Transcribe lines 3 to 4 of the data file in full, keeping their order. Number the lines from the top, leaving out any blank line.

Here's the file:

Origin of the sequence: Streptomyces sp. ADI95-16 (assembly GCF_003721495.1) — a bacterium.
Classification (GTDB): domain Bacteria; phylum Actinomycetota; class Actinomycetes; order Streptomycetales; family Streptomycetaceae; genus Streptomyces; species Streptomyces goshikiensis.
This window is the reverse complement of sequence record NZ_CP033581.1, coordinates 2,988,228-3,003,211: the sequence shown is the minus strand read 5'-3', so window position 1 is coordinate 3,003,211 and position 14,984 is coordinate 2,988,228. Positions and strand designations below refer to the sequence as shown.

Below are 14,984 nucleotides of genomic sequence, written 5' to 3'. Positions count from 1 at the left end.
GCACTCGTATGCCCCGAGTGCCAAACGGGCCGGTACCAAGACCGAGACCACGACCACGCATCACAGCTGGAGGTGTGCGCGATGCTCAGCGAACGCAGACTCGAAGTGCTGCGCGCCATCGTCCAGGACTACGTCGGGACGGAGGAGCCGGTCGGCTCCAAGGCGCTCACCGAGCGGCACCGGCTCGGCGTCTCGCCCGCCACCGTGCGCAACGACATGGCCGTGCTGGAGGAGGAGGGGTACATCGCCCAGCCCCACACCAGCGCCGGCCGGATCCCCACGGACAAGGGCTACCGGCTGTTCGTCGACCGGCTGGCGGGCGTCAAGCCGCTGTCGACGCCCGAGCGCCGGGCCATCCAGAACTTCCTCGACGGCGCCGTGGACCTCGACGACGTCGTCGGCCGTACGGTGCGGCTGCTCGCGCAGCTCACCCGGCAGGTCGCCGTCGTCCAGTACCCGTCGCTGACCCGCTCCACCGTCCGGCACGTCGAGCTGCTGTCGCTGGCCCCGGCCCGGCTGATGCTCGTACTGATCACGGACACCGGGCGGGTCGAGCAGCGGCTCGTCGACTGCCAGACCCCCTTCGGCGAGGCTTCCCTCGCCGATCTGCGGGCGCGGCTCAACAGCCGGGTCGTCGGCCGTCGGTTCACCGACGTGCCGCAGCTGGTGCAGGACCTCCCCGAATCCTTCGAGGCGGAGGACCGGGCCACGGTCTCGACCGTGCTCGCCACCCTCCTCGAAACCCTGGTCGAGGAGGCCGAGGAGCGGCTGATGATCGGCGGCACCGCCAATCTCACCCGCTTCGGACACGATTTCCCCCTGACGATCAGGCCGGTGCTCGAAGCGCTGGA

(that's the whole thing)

This window is the reverse complement of sequence record NZ_CP033581.1, coordinates 2,988,228-3,003,211: the sequence shown is the minus strand read 5'-3', so window position 1 is coordinate 3,003,211 and position 14,984 is coordinate 2,988,228. Positions and strand designations below refer to the sequence as shown.

Below are 14,984 nucleotides of genomic sequence, written 5' to 3'. Positions count from 1 at the left end.